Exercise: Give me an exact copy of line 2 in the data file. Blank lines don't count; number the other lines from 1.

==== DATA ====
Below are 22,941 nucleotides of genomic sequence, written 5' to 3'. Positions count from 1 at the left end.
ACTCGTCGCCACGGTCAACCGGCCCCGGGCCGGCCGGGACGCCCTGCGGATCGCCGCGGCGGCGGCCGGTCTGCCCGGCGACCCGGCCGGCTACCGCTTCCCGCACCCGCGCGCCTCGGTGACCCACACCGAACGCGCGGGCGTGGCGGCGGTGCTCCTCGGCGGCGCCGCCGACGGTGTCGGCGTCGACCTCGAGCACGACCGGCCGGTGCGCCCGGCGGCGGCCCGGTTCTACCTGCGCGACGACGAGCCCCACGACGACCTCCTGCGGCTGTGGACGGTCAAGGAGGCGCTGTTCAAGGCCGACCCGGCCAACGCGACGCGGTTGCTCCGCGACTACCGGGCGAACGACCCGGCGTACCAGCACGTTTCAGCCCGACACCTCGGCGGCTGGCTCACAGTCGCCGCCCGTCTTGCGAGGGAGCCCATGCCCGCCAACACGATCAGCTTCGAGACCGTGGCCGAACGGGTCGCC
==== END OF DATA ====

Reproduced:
ACTCGTCGCCACGGTCAACCGGCCCCGGGCCGGCCGGGACGCCCTGCGGATCGCCGCGGCGGCGGCCGGTCTGCCCGGCGACCCGGCCGGCTACCGCTTCCCGCACCCGCGCGCCTCGGTGACCCACACCGAACGCGCGGGCGTGGCGGCGGTGCTCCTCGGCGGCGCCGCCGACGGTGTCGGCGTCGACCTCGAGCACGACCGGCCGGTGCGCCCGGCGGCGGCCCGGTTCTACCTGCGCGACGACGAGCCCCACGACGACCTCCTGCGGCTGTGGACGGTCAAGGAGGCGCTGTTCAAGGCCGACCCGGCCAACGCGACGCGGTTGCTCCGCGACTACCGGGCGAACGACCCGGCGTACCAGCACGTTTCAGCCCGACACCTCGGCGGCTGGCTCACAGTCGCCGCCCGTCTTGCGAGGGAGCCCATGCCCGCCAACACGATCAGCTTCGAGACCGTGGCCGAACGGGTCGCC